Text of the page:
A history of the building that is now the Masonic Lodge on State Street, courtesy of research conducted by Brother Milt Kenin of the Doylestown Historical Society:
Also known as the Pythagorean Theorem, this equation (a2 + b2 = c2) is the building block of most mathematical problem solving. In basic form, it can tell you how to create a right angle, while advanced versions can measure solar systems. I’d explain how that works in more detail, but it involves a lot of math.
Yes, that was a math joke.
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He wears a belt full of working tools, is a master of secrecy and owns a tuxedo – but let’s be honest, that evidence is anecdotal at best. However, I submit to you that the Dark Knight is in fact a Freemason, and here is the proof.
Exhibit A. Legends of the Dark Knight #86 – 88 (1996) is a three-part mini-series called “Conspiracy” in which the Caped Crusader investigates a series of murders with loose ties to Masonic legend (amongst the legends of other secret societies). Of all the various murders, Batman immediately recognizes a pattern in three cases and contacts Alfred to confirm his suspicions.
The First Degree Tracing Board is the most extravagant of the three in allegory, and is thus explained; the form of a Lodge is a parallelepipedon in length from East to West, in width between North and South, in depth from the surface of the earth to the height of the heavens. Masonic lodges are situated due East and West to illustrate the significance our ancient brethren attributed to the East, e.g.: the sun rises in the East and sets in the West, higher learning (Greek Philosophy) originated in the East and then spread to the West, etc..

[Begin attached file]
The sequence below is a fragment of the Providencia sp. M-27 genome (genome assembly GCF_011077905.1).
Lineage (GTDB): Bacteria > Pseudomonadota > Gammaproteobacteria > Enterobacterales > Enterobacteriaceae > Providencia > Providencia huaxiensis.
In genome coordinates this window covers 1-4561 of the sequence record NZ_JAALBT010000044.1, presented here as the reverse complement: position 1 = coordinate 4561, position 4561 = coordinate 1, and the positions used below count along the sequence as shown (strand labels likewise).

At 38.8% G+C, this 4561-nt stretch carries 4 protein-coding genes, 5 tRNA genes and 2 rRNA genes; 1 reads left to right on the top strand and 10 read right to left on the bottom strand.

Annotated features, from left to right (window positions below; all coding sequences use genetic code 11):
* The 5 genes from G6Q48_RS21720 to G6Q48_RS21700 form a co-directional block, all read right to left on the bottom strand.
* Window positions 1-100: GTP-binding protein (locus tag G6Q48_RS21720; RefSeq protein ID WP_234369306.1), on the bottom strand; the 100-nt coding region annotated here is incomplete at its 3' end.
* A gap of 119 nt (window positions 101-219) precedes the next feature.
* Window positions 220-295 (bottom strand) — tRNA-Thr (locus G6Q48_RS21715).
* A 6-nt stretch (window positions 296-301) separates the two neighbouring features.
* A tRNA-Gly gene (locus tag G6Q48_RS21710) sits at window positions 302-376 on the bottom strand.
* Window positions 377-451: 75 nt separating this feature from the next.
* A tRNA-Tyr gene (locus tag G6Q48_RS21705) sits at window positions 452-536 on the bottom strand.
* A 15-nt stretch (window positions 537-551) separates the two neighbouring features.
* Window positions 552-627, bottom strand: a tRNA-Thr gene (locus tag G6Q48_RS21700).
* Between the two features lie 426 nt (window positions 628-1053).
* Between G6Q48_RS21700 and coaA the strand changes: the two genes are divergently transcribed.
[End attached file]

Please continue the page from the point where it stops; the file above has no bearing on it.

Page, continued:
There has never been a more sophisticated and dominating hat in fashion than the top hat. The topper’s dominance as the gentleman’s headwear for formal occasions wasn’t truly established until Prince Albert started to favor it in 1850, some 50 years after it was first introduced via an incident which became known as the “The Top Hat Riot.”
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The Masonic ring is a common sight here in the States, but in Europe it is nowhere near as prevalent. Even though modern masonry was born in the UK, our brothers there (and elsewhere in Europe) are often reluctant to make their affiliation with the Craft known publicly.